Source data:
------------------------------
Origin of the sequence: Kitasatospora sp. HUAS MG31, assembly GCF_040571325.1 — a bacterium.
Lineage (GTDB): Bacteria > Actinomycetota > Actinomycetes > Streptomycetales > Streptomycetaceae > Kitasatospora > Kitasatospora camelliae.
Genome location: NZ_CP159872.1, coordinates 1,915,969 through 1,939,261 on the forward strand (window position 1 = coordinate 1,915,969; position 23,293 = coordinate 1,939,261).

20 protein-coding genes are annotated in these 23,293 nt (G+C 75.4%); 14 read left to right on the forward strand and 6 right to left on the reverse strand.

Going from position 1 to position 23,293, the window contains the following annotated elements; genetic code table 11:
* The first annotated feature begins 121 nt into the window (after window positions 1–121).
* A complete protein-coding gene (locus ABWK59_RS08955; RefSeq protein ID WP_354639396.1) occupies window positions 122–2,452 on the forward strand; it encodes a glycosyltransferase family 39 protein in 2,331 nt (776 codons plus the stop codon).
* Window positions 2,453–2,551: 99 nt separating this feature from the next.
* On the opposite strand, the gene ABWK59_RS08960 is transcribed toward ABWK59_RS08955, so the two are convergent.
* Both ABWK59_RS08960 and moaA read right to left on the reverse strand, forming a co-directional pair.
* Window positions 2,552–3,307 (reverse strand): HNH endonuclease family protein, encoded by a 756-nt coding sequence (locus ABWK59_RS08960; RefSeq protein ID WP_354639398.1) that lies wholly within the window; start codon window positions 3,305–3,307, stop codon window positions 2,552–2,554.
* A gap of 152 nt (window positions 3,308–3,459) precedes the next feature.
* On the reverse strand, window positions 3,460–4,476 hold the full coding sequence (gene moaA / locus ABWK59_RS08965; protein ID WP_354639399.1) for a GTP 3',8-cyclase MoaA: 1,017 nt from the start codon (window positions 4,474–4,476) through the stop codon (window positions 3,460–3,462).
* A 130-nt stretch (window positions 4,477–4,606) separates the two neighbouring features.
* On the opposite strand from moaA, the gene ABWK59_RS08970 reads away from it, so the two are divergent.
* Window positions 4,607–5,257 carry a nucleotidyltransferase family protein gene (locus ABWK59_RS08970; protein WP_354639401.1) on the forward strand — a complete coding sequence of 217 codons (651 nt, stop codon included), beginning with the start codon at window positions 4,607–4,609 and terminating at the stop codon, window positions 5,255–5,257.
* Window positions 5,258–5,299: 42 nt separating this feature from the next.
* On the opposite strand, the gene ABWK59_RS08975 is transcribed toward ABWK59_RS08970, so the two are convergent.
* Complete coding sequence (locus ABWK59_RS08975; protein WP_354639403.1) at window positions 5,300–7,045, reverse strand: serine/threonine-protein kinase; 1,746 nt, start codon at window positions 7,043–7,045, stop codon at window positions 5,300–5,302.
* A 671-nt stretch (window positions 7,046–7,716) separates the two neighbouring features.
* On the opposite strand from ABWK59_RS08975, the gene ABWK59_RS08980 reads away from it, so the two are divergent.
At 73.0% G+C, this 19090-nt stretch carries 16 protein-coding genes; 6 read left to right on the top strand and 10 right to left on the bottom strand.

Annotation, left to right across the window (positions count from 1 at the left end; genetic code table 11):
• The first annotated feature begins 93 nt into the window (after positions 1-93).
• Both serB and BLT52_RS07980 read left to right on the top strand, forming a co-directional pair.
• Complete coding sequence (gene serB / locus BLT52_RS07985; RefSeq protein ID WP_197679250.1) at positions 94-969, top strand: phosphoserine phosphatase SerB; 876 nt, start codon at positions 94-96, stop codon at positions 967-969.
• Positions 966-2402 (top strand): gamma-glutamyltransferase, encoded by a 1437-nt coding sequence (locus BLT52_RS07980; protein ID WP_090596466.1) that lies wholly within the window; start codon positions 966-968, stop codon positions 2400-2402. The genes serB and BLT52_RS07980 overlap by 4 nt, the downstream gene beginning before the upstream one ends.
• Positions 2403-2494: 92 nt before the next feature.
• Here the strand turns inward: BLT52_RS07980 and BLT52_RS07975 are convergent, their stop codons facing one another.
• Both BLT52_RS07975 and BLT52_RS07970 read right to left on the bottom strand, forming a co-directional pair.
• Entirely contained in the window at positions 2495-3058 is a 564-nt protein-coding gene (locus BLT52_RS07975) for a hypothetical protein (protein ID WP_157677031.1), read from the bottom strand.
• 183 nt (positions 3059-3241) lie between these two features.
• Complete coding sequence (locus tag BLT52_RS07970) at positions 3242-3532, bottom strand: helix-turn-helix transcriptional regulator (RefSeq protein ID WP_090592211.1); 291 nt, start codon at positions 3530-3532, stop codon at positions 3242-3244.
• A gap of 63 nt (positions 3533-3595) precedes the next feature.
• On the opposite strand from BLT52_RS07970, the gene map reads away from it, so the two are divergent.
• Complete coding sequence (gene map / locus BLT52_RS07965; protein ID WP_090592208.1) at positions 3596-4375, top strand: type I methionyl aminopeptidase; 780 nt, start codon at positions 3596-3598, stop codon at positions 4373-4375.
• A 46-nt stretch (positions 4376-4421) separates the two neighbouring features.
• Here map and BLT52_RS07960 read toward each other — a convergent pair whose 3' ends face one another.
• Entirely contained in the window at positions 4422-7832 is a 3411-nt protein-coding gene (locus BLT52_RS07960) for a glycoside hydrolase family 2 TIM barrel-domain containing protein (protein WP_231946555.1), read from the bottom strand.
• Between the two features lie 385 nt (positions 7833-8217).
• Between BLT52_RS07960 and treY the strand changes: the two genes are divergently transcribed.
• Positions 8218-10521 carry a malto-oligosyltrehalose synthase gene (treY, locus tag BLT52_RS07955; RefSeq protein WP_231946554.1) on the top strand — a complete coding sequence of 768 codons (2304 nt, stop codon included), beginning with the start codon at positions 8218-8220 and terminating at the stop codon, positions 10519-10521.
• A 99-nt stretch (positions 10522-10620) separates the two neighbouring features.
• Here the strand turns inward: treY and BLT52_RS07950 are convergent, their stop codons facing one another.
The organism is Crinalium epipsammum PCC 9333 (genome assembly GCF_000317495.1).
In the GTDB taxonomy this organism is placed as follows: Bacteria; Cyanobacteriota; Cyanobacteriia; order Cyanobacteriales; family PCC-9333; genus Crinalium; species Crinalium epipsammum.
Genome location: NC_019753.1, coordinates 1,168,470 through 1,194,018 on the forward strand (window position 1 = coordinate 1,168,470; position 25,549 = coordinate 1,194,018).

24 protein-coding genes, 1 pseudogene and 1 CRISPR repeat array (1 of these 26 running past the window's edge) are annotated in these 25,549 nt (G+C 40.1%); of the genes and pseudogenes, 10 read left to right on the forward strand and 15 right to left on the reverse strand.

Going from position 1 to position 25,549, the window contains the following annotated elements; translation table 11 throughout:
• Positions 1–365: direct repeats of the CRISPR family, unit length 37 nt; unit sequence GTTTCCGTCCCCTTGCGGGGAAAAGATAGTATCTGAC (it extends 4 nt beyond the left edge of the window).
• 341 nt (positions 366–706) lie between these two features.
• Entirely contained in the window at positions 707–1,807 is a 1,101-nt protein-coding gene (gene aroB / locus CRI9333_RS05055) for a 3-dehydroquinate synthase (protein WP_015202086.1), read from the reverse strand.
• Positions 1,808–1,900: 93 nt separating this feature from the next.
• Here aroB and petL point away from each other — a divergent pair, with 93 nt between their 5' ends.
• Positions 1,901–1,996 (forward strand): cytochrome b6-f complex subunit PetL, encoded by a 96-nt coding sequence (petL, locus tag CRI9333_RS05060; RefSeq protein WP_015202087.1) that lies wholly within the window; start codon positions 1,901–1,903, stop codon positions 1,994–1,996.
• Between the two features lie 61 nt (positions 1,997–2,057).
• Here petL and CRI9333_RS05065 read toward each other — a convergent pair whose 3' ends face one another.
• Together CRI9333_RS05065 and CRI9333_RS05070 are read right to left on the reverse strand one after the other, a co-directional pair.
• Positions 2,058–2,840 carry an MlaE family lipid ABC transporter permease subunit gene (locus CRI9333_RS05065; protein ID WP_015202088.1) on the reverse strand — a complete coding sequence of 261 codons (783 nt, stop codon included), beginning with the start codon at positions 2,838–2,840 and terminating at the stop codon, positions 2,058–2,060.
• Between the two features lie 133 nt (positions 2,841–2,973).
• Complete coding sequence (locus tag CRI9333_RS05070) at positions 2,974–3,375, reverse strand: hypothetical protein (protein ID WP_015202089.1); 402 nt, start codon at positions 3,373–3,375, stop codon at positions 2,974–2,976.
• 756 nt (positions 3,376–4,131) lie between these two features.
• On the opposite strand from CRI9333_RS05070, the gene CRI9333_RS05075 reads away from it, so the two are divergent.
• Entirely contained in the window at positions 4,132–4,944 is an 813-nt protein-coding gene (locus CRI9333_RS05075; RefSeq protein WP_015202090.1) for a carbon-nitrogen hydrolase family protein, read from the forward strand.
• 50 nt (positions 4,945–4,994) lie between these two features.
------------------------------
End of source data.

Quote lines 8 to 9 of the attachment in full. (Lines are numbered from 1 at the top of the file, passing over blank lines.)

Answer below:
* Window positions 2,453–2,551: 99 nt separating this feature from the next.
* On the opposite strand, the gene ABWK59_RS08960 is transcribed toward ABWK59_RS08955, so the two are convergent.